I received many “amen’s” from other blog authors (some of them AG contributers) after this post. I see where I needed to be clearer, but I don’t feel I was that far off base.

    Thanks for the insight and the opportunity to clarify.

  10. Michael Price

    February 18, 2008 at 4:29 pm

    I actually have no problem with your post, in fact the issue of legal implication in blogging is one that needs a great deal of attention. I only wanted to draw attention to the fact that you associated the name of Active Rain with the issue in a manner that implies AR is culpable or responsible. By displaying their logo and evoking their name in a negative light it indicts their platform as guilty by association. Perhaps that wasn’t your intention, however, that was the effect of the cause. Just like any agent who makes the mistake of overstepping legal bounds in a blog, once it’s done, it’s done. NAR’s operating agreement with Move, Inc. is, in my opinion, an arm’s length endorsement of all the tech products sold by Move Inc, including the blogging platform now available to any member of NAR. Something tells me you would take a great deal of pause before characterizing it or anything else NAR sanctions as a “cesspool”.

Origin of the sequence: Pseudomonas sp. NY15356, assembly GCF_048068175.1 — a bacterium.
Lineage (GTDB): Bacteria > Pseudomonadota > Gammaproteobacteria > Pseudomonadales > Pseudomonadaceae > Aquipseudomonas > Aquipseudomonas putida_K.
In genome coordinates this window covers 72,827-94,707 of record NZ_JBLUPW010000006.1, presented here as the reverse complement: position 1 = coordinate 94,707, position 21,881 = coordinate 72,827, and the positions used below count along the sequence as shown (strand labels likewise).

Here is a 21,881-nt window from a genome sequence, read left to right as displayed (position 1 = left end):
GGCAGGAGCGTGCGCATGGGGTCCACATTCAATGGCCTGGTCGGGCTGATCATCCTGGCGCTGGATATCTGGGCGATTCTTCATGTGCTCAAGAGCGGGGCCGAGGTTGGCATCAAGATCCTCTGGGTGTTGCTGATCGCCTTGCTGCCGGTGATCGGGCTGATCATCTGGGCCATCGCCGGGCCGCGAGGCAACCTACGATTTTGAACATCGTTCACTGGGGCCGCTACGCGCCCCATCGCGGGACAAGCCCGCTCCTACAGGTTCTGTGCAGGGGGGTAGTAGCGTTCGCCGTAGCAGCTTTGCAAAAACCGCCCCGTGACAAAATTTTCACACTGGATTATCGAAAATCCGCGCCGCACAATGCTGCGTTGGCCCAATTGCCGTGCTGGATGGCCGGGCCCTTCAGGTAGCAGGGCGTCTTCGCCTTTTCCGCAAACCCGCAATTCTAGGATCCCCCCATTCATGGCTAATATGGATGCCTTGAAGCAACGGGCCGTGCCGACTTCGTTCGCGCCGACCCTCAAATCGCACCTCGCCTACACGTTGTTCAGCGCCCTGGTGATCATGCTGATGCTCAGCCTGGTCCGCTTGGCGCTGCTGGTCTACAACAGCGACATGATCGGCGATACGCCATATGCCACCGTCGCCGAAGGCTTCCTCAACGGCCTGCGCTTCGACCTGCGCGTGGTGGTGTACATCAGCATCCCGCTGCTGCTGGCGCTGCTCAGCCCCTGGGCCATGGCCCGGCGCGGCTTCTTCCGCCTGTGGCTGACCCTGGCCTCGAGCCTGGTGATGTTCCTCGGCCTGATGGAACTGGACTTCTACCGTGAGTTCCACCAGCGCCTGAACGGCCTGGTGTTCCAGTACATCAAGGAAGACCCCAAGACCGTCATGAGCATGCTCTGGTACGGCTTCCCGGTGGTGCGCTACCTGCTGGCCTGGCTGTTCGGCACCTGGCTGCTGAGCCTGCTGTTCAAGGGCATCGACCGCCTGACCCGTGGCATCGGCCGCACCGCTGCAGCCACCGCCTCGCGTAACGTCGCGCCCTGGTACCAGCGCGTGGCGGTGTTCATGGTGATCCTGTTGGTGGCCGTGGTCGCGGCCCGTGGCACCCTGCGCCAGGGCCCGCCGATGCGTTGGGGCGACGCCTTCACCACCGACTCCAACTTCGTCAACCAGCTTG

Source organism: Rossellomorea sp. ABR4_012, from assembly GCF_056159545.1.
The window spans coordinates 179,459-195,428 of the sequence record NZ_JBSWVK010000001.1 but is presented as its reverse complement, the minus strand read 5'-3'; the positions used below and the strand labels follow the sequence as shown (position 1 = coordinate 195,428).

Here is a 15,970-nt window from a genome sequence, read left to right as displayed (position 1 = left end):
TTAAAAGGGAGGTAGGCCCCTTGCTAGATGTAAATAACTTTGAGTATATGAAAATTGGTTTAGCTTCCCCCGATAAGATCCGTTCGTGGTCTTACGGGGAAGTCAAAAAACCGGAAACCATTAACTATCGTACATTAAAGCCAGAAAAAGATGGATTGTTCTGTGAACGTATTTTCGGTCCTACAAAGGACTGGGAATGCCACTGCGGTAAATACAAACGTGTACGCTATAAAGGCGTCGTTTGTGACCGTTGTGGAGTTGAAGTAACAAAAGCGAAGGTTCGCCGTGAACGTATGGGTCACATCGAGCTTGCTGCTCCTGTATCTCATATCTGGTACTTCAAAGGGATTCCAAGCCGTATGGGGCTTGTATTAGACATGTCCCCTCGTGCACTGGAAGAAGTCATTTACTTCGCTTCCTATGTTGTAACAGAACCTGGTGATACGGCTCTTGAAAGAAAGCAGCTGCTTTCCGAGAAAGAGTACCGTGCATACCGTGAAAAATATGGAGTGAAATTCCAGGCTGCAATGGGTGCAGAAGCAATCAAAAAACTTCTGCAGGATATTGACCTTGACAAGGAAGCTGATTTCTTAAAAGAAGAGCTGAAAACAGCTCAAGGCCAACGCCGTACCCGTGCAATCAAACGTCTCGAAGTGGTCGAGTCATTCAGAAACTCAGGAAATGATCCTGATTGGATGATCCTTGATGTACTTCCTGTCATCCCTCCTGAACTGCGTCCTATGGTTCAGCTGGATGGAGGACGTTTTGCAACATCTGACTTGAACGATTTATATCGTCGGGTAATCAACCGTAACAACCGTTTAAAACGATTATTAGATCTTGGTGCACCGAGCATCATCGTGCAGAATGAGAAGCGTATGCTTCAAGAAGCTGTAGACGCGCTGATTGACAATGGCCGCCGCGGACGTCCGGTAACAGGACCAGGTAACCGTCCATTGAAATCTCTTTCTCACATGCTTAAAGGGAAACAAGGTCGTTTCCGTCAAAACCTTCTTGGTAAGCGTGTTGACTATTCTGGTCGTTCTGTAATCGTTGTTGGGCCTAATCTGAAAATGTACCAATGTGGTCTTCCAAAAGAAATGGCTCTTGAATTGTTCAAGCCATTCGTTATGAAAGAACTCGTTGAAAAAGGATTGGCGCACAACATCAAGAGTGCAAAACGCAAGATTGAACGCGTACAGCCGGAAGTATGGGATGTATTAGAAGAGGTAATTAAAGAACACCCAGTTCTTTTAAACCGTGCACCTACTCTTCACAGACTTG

I am not an attorney, however, I would suggest that your blog and those that you train include a disclaimer that states that your writings include opinions. Journalists go to great lengths to differentiate fact from opinion. By writing a headline that says. “Active Rain Is a Litigious Cesspool”, you’ve established something as fact by using one little two letter word….is. That headline implies that there is already active litigation and could also imply that somehow, Active Rain is culpable in it. Embedding their logo in a graphic and adding the tag line “Caution: High Risk Blogging” also implies that the vendor is somehow responsible for the content. It may seem like semantics to you, but if caution is part of your MO, it seems to me it would help to lead by example.

    It would be a stretch to construe my post as a personal attack, it is merely an opinion formed from observation and analysis. Attacks are not a part of my DNA. I have no patience for the sophomoric crap that seems to be infecting the RE.net lately, I’ve only had a chance to glance over the rest of your blog, but I’m guessing from your well formed comment you’re a traveler of the high road as well. Let’s take the next exit and get a beer. You can buy 🙂

    Cheers,
    MP

  11. Matthew Rathbun

    February 18, 2008 at 5:20 pm

    Michael,

    I did get your point and feel that the issue is a matter of correctly applied hyper-sensitivity on both sides. There was a disclosure as you mentioned, but I am in the process of revamping my site and haven’t reloaded the new graphic. Good point, I’ll do that soon. I’ll happily meet you at the exit and buy the first round!

    Regards,